Tinsukia: The son of a COVID-19 victim from Assam’s Tinsukia district has alleged that his mother was “murdered” as she was deprived of water, forget tea and food, by attendants of Assam Medical College and Hospital (AMCH) in Dibrugarh, highlighting poor arrangements.
The octogenarian woman died on Saturday evening while she was being brought back home for isolation. The patient, who was admitted at AMCH on Thursday after her oxygen levels dropped, had tested positive for the infection a day later and shifted to the COVID ward.
In a WhatsApp group, Mahesh Goenka posted on Saturday night: “My mother murdered.”
An hour later, he added, “She was asking water since last but no water (forget tea and water) was given to her by AMC attendant. Ultimately succumbed today at 6.30 pm.”
If it’s true, it’s a great concern for all, a member responded. Another said, ”Very shocking for us.” “The issue should be raised to draw attention from the authority.” “The arrangements to look after old age persons were missing,” Vivek Goenka, the victim’s grandson, said and alleged that she was not provided water, tea, and food.
Narrating his ordeal, Goenka said that on Thursday, Rapid Antigen Test was performed on her. She tested negative and was admitted in suspected ward pending swab test collection. “We were told that an attendant of the patient has to accompany the patient to track her health and inform the ward boy if oxygen level falls. As such, I couldn’t sleep the entire night,” Goenka said.
The next day, her swab sample was collected around 12.30 pm and I was informed that the report will be available in 48-hours, he said. “However, around 10.00 pm I was informed that she has been tested positive for Covid-19 and by midnight shifted to the COVID ward,” Goenka said, adding, “When I handed diaper, nighty, and jaws (as she doesn’t have teeth) to the personnel outside the ward, a separate building, I was told that they have diapers and dress and will contact him for jaws when needed.”
Goenka said that his grandmother called around 2.30 am for water. “She complained that no one was paying heed to her call for help. I was helpless as no one was allowed to enter the COVID ward,” he said.
In the morning, she again called over the phone to ask someone to provide water, tea, and biscuits. She had to take diabetic medicine which unfortunately she couldn’t, added Goenka.
He said, “As I had accompanied her, a Rapid Antigen Test was performed on me, and by noon my results were declared negative after which I was allowed to go.”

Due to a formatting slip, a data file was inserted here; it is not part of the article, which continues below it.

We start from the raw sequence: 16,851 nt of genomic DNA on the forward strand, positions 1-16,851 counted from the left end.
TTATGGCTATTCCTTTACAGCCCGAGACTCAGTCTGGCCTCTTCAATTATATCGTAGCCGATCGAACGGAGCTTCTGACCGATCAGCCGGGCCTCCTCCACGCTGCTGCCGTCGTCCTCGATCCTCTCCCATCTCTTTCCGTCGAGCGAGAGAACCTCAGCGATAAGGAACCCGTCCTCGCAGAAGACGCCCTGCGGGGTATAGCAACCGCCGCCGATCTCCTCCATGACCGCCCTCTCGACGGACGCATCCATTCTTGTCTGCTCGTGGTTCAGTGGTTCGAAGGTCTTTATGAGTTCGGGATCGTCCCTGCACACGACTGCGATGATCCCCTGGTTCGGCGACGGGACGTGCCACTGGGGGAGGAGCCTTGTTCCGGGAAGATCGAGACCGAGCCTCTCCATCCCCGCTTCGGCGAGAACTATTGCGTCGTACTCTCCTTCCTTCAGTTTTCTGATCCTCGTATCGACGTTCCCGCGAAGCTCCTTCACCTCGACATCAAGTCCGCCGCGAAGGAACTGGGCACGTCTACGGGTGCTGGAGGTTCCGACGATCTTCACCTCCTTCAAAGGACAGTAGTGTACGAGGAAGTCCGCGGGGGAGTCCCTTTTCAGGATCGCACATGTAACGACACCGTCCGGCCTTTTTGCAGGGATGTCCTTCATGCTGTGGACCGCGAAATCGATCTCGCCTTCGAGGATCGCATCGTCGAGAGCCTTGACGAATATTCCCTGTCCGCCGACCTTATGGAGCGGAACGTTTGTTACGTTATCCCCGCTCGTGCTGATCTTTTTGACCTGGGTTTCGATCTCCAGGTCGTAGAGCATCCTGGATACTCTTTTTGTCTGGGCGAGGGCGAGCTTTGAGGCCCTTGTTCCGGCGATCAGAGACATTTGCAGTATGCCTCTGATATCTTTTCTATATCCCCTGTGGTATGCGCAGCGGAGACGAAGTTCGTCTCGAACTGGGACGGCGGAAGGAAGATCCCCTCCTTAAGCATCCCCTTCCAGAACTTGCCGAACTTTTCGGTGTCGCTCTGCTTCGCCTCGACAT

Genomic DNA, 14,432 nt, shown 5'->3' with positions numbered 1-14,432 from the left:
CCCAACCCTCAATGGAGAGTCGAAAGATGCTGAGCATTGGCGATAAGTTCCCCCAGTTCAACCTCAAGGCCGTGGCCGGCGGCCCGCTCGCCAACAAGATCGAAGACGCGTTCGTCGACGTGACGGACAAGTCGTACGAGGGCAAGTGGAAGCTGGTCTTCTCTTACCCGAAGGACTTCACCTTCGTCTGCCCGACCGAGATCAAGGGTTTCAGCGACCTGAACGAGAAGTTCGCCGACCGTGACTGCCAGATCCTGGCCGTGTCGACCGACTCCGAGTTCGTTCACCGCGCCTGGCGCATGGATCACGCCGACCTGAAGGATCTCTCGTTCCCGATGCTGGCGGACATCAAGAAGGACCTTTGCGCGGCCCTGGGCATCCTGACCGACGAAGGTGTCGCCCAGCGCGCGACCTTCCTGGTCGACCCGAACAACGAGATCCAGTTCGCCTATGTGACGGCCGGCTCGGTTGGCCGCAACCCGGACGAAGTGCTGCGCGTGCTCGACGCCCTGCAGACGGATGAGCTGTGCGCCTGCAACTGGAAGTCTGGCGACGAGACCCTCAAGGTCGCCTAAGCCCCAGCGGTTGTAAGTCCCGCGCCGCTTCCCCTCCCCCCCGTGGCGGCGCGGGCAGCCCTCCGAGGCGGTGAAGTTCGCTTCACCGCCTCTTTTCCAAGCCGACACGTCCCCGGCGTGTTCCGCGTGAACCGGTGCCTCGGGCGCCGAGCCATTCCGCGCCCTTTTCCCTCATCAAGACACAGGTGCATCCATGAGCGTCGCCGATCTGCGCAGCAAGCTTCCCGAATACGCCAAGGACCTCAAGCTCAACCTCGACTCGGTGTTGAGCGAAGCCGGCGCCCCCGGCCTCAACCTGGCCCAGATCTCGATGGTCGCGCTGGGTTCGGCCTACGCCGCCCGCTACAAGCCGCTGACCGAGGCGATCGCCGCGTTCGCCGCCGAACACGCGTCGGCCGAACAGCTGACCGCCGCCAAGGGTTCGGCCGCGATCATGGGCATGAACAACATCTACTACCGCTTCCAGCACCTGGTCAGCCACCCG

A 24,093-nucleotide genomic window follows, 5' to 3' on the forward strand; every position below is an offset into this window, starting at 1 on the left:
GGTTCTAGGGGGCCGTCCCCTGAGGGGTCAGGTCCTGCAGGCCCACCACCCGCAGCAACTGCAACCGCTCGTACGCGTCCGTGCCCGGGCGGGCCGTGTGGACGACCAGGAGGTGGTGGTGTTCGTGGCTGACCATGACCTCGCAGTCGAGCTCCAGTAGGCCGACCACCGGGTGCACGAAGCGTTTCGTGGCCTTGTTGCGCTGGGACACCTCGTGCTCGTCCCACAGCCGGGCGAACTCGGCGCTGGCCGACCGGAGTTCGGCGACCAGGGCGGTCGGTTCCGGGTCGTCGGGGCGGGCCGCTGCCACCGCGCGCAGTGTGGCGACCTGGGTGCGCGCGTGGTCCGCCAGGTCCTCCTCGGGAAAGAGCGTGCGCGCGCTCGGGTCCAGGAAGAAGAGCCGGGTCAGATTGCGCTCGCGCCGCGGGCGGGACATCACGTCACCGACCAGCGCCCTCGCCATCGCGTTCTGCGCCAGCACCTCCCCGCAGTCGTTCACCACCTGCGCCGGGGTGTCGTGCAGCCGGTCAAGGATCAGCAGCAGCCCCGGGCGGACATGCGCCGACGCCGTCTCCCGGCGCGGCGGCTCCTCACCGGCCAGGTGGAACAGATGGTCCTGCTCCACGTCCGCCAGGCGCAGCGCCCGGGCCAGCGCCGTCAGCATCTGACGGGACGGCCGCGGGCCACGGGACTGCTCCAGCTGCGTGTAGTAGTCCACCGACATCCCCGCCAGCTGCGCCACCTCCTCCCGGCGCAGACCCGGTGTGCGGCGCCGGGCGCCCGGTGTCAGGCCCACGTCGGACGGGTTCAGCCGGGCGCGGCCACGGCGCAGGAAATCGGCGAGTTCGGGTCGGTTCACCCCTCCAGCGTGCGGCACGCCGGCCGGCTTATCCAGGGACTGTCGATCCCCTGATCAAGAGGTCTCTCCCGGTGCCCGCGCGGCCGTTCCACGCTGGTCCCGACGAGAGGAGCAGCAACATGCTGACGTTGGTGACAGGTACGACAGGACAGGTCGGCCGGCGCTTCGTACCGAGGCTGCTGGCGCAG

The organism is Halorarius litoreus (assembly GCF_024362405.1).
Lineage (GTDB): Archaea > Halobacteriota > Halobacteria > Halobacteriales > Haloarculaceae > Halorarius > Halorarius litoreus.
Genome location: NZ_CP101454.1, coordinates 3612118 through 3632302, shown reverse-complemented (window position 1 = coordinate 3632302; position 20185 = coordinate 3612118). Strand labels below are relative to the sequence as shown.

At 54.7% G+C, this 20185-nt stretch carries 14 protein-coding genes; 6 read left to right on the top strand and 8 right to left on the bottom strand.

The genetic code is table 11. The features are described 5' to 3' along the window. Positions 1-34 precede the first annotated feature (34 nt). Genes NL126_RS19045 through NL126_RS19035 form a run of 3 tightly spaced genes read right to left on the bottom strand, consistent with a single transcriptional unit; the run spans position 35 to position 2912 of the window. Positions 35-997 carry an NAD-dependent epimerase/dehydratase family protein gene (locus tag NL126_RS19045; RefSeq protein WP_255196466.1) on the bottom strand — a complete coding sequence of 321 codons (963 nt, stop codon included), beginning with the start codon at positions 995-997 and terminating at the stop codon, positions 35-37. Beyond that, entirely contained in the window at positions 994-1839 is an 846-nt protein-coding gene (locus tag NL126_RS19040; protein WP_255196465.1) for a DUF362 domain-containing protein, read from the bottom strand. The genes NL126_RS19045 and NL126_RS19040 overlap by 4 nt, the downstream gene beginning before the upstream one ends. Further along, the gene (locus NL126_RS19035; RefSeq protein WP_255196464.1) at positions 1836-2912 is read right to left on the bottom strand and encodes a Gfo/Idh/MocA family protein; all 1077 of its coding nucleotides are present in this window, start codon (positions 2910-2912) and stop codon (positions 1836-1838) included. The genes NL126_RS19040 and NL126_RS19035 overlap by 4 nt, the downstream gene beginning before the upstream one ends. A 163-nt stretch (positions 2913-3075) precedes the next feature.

She did not get anything to drink and eat, he said. “As such, I decided to apply for home isolation. When doctors asked me the reason, I told them she is aged and needs help to eat and other things, to which they politely responded that it will be taken care of, but no help was offered. Not even water was provided. Hence, I made my mind to take her back home and received approval by 3.30 pm,” he added.
Goenka said that he arranged an ambulance and waited for 45 minutes before his grandmother was brought down. “I was shocked to see that my grandma was brought down without any oxygen support, though she was on oxygen support while in the hospital. Her dress got wet since her diaper leaked due to motion. No one bothered to change it,” he said.
Goenka added, “I got her shifted in the ambulance immediately after finding her breathing with difficulty and got oxygen support. A few minutes later she died on the way home.”
“Doctors were good. Perhaps, nursing was not there,” Goenka lamented.
Refuting the allegations as untrue, superintendent of AMCH Indra Nath Sutia said that the patient was discharged against medical advice. “Four bottles of water are supplied to every patient. ICU DOD has fed her yesterday. The patient was having altered sensorium and she was getting intra venous fluid,” he said.
“Allegations are part and parcel of our life but the majority are not true,” he added.
AMC, one of the oldest medical colleges in the state, has a facility of 200 beds for Covid-19 patients with mild symptoms and 50 ICU beds for Covid-19 cases, besides a separate ward for Severe Acute Respiratory Illness (SARI) and isolation ward.
Since this is a disaster no one was prepared for it. Sutia added, “The shortage was there even before COVID-19. Today, we are running 6 additional blocks – including COVID block, SARI ward – with the same manpower.”
He said that after every seven days of Covid-19 duty, they are sent for seven days’ quarantine.
“As per protocol, we should ideally have one sister with each Intensive Care Unit (ICU) bed. However, presently, we have only two sisters and two ward boys with each ward including ICU,” said Sutia, adding, “Our doctors are doing their best up to their capabilities and we are providing proper food and even fruits to the patients.”
Appealing the patients and their families to cooperate with the doctors, Sutia said, “It is a war and we have to fight it collectively.”
“Such an elderly patient should not have been allowed home isolation and discharged,” wishing anonymity, an official told this correspondent.